It’s bad enough that the City of Fullerton has always shown a penchant for fake old, with its attendant brick veneer and styrofoam cornices. Sooner or later we may actually come to accept this affront to taste by the bureaucratic boobeoisie. What really adds insult to injury, however is the cavalier way that modern architecture is treated by the City. By “modern’ we really mean functional, original architecture that encloses space creatively that employs abstract patterns, uses modern materials, and that expresses its structure in its outward appearance.
What really bugs us was to watch last year’s “Jefferson Commons” abomination approved unanimously by the City Council. Bad enough was the proposed monstrosity; we’re used to architectural crap. Even worse was the propsed demolition of three mid-century modern gems on Chapman Avenue without so much as a backward glance.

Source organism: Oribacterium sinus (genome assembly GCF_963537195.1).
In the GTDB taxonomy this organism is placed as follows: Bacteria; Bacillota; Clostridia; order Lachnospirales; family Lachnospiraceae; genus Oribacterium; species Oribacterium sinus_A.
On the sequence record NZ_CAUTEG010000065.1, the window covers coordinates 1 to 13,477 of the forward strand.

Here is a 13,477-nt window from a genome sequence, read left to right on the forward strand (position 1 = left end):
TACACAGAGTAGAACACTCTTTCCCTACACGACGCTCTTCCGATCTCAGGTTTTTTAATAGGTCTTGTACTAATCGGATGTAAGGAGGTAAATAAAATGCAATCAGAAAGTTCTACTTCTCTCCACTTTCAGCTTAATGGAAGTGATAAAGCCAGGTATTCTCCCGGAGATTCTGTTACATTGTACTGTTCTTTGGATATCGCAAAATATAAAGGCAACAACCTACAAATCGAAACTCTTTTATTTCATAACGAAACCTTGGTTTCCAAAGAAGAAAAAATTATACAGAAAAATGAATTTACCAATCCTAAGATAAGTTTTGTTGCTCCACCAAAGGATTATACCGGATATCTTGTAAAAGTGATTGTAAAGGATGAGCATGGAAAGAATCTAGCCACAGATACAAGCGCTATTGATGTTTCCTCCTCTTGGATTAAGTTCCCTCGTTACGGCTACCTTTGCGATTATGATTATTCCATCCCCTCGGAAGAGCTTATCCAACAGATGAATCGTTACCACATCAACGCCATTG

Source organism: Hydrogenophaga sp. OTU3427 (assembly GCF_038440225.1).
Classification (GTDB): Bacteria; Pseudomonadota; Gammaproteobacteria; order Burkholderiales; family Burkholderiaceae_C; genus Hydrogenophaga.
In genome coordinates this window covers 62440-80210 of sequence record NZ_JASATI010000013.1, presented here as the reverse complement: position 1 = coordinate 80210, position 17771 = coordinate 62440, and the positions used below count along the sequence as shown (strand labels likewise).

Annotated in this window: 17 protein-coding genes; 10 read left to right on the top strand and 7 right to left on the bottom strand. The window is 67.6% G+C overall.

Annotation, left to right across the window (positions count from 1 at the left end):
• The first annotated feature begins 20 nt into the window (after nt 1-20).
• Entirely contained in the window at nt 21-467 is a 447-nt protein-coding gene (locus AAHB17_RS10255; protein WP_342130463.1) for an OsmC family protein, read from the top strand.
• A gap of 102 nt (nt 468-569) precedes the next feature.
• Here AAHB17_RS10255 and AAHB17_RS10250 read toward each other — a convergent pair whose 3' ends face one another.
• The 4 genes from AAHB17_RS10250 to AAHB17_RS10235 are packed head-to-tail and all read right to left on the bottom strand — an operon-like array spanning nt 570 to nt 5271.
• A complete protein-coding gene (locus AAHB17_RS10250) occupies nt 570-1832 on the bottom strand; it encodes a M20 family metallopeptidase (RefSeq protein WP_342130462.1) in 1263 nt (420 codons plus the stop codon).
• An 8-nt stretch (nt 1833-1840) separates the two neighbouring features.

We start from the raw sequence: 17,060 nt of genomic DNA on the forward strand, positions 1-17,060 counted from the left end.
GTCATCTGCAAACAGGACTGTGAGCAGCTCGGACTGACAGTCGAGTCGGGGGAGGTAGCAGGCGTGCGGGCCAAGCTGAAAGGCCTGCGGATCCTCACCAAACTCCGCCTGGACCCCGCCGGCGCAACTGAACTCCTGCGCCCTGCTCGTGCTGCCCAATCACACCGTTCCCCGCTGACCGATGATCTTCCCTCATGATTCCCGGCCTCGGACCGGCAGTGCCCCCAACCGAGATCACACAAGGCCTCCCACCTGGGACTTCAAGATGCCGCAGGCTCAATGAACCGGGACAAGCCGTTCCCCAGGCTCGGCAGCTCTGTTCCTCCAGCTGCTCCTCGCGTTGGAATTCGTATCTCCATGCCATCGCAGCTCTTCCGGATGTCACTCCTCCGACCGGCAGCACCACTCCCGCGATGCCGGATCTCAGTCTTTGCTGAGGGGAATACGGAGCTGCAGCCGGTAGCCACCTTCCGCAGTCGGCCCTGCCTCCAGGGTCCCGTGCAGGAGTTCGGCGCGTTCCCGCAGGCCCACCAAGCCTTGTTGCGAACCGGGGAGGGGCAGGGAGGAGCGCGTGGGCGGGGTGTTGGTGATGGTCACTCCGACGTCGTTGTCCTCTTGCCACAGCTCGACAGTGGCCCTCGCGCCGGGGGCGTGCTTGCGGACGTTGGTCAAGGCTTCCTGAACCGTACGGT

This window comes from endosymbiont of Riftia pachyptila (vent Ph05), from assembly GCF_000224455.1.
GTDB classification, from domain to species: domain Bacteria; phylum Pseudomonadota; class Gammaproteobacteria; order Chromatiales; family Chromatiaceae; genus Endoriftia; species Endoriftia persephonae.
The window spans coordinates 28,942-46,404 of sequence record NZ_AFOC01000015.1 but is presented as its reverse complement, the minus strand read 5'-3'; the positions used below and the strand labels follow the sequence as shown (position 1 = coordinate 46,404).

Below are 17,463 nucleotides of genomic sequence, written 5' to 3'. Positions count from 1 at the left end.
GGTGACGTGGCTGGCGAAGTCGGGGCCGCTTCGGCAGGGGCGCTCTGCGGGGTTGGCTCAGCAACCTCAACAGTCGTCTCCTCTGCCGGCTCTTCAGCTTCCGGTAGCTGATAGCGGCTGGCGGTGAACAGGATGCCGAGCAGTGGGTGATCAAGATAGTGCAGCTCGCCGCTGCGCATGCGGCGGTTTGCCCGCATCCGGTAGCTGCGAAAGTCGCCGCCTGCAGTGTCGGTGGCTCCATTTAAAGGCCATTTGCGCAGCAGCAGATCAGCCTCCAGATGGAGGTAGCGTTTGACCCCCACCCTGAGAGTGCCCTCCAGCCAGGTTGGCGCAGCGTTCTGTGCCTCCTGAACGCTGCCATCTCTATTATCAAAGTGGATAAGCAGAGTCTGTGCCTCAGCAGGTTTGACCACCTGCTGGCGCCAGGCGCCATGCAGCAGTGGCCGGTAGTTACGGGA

So why do we bring this up again? Last night the Council voted to extend the permit deadlines for an additional two years since the new developer (the old one already bailed out) can’t get financing. Several speakers pleaded the case that the buildings in question have historical merit that was not recognized by a faulty CEQA process (wow, no surprise there!), and that demolition should be postponed at least until a final project looks like it could start. These seem like a pretty prudent path to us.
Why these buildings were not originally identified as historic resources is not hard to explain. The City ignores anything not listed on their register of significant buildings; that accomplishes the bare minimum of CEQA requirements, but doesn’t say much for the integrity of the process. The out-of-town lobbyist had done a good job of spreading around the wealth and the buildings never stood a chance. Meanwhile, Fullerton’s Heritage group, that should have been raising Holy Hell, was apparently too busy putting brass plaques on things and telling NOCCCD administrators how much they prefer fake old to modern architecture.